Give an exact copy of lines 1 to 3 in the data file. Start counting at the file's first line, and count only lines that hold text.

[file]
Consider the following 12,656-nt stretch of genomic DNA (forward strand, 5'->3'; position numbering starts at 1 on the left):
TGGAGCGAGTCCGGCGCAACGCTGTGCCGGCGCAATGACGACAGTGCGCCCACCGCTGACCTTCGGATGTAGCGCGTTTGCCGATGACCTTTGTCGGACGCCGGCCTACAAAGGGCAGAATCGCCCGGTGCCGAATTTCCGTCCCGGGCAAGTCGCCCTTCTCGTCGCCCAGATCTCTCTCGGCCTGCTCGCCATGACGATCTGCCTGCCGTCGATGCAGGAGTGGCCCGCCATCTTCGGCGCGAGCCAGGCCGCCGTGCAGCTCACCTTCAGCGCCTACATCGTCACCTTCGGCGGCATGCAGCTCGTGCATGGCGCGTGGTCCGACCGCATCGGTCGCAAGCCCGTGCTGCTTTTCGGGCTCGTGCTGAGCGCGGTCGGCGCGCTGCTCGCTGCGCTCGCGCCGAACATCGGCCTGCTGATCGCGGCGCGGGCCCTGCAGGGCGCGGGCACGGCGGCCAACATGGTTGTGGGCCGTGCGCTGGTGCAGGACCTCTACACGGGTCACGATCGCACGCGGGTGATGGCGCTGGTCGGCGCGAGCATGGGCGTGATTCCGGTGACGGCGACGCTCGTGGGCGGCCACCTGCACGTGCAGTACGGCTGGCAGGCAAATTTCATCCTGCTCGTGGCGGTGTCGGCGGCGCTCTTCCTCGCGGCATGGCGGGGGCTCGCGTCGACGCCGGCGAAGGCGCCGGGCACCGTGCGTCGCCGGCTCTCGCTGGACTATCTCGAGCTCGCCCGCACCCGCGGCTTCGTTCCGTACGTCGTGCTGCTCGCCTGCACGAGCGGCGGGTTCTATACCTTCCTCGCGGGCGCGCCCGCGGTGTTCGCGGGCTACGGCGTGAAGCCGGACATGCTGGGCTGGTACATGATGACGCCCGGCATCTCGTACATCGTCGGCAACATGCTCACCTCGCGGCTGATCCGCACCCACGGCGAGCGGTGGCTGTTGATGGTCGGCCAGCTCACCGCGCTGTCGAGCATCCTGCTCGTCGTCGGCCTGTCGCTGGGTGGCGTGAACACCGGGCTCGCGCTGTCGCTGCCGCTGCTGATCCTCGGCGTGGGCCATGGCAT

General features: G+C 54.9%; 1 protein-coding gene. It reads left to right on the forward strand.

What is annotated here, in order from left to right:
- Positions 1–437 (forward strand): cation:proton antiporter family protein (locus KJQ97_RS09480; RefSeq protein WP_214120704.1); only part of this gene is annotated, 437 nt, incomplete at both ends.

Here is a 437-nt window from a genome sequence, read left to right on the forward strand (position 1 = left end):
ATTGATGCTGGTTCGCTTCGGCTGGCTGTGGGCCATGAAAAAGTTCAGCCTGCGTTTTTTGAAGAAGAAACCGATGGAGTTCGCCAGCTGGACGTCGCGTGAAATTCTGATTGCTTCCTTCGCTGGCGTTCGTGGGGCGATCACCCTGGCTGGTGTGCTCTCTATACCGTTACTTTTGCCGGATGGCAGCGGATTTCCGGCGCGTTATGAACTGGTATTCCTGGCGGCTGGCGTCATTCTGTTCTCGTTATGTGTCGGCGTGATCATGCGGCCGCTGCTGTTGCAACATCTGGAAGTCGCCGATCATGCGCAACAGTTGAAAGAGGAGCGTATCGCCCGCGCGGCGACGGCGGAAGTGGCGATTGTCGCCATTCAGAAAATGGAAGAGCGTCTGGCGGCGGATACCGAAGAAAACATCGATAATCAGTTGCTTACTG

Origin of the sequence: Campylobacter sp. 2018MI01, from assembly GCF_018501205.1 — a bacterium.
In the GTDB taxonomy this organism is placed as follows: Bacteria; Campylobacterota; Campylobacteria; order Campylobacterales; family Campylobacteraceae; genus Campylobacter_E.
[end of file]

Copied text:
Consider the following 12,656-nt stretch of genomic DNA (forward strand, 5'->3'; position numbering starts at 1 on the left):
TGGAGCGAGTCCGGCGCAACGCTGTGCCGGCGCAATGACGACAGTGCGCCCACCGCTGACCTTCGGATGTAGCGCGTTTGCCGATGACCTTTGTCGGACGCCGGCCTACAAAGGGCAGAATCGCCCGGTGCCGAATTTCCGTCCCGGGCAAGTCGCCCTTCTCGTCGCCCAGATCTCTCTCGGCCTGCTCGCCATGACGATCTGCCTGCCGTCGATGCAGGAGTGGCCCGCCATCTTCGGCGCGAGCCAGGCCGCCGTGCAGCTCACCTTCAGCGCCTACATCGTCACCTTCGGCGGCATGCAGCTCGTGCATGGCGCGTGGTCCGACCGCATCGGTCGCAAGCCCGTGCTGCTTTTCGGGCTCGTGCTGAGCGCGGTCGGCGCGCTGCTCGCTGCGCTCGCGCCGAACATCGGCCTGCTGATCGCGGCGCGGGCCCTGCAGGGCGCGGGCACGGCGGCCAACATGGTTGTGGGCCGTGCGCTGGTGCAGGACCTCTACACGGGTCACGATCGCACGCGGGTGATGGCGCTGGTCGGCGCGAGCATGGGCGTGATTCCGGTGACGGCGACGCTCGTGGGCGGCCACCTGCACGTGCAGTACGGCTGGCAGGCAAATTTCATCCTGCTCGTGGCGGTGTCGGCGGCGCTCTTCCTCGCGGCATGGCGGGGGCTCGCGTCGACGCCGGCGAAGGCGCCGGGCACCGTGCGTCGCCGGCTCTCGCTGGACTATCTCGAGCTCGCCCGCACCCGCGGCTTCGTTCCGTACGTCGTGCTGCTCGCCTGCACGAGCGGCGGGTTCTATACCTTCCTCGCGGGCGCGCCCGCGGTGTTCGCGGGCTACGGCGTGAAGCCGGACATGCTGGGCTGGTACATGATGACGCCCGGCATCTCGTACATCGTCGGCAACATGCTCACCTCGCGGCTGATCCGCACCCACGGCGAGCGGTGGCTGTTGATGGTCGGCCAGCTCACCGCGCTGTCGAGCATCCTGCTCGTCGTCGGCCTGTCGCTGGGTGGCGTGAACACCGGGCTCGCGCTGTCGCTGCCGCTGCTGATCCTCGGCGTGGGCCATGGCAT

General features: G+C 54.9%; 1 protein-coding gene. It reads left to right on the forward strand.